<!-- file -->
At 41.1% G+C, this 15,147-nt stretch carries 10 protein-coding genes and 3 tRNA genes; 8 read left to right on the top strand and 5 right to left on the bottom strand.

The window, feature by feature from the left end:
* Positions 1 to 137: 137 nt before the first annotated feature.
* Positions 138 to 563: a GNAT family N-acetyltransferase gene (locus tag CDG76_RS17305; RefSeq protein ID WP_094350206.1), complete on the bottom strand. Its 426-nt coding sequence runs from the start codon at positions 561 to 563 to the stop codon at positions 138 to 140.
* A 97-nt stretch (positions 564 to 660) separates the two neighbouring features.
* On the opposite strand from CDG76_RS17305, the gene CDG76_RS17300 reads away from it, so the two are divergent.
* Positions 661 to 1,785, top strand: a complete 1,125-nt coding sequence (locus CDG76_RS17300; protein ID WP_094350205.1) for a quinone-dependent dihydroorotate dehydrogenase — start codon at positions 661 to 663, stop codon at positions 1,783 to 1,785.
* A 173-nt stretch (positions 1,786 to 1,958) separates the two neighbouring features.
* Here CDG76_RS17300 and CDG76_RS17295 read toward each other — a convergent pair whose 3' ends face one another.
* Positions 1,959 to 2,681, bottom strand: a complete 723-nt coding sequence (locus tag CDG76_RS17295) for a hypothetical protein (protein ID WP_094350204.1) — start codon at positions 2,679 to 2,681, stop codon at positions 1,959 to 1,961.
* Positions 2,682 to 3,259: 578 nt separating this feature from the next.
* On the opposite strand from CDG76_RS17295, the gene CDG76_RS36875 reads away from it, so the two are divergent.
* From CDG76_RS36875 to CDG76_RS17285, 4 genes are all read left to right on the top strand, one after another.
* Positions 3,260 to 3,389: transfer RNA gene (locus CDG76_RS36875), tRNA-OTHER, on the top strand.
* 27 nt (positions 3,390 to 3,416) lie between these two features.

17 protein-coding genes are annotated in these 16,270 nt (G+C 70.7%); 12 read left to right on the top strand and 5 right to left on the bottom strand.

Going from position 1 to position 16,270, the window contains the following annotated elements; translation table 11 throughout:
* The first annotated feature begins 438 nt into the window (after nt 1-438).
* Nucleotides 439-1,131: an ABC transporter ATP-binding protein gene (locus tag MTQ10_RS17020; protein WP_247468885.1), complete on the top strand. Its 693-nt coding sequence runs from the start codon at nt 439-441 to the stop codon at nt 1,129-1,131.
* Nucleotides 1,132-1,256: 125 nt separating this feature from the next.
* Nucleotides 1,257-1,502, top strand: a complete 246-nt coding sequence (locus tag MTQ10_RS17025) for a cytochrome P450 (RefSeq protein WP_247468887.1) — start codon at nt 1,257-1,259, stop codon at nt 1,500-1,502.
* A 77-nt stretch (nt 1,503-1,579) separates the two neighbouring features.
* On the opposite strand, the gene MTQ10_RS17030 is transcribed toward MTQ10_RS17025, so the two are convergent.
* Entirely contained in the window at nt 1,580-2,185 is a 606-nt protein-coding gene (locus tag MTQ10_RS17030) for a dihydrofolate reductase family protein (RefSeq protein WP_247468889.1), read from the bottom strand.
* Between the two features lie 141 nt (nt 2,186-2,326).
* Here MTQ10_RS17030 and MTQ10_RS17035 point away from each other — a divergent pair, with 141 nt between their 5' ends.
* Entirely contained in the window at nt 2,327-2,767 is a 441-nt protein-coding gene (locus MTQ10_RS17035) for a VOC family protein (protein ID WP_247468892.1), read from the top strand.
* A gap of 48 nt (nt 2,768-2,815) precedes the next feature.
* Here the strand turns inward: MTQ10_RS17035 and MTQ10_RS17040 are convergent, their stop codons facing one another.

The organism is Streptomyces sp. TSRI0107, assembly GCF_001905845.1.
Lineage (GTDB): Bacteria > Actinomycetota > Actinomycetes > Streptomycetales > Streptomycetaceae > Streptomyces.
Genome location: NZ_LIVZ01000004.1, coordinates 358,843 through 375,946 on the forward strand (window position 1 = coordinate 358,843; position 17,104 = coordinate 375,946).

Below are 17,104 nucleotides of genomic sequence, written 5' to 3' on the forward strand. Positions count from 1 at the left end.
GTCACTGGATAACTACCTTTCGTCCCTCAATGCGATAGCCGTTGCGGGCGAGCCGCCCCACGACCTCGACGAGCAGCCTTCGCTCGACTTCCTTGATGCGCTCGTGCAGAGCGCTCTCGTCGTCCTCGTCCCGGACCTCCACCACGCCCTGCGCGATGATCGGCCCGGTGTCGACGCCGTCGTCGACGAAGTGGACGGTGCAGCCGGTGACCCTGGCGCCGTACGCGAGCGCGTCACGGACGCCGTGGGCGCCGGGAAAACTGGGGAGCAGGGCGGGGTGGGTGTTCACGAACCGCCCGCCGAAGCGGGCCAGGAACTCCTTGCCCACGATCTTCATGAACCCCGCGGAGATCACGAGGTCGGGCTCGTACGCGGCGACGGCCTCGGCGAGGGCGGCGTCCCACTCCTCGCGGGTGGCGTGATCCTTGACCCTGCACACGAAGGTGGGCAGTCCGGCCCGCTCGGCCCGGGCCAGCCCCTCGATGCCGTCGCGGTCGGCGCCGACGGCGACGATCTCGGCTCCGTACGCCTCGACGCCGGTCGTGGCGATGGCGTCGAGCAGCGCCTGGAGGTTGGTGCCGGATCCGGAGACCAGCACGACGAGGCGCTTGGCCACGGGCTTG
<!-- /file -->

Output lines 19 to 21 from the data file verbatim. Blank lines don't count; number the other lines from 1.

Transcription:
* Nucleotides 439-1,131: an ABC transporter ATP-binding protein gene (locus tag MTQ10_RS17020; protein WP_247468885.1), complete on the top strand. Its 693-nt coding sequence runs from the start codon at nt 439-441 to the stop codon at nt 1,129-1,131.
* Nucleotides 1,132-1,256: 125 nt separating this feature from the next.
* Nucleotides 1,257-1,502, top strand: a complete 246-nt coding sequence (locus tag MTQ10_RS17025) for a cytochrome P450 (RefSeq protein WP_247468887.1) — start codon at nt 1,257-1,259, stop codon at nt 1,500-1,502.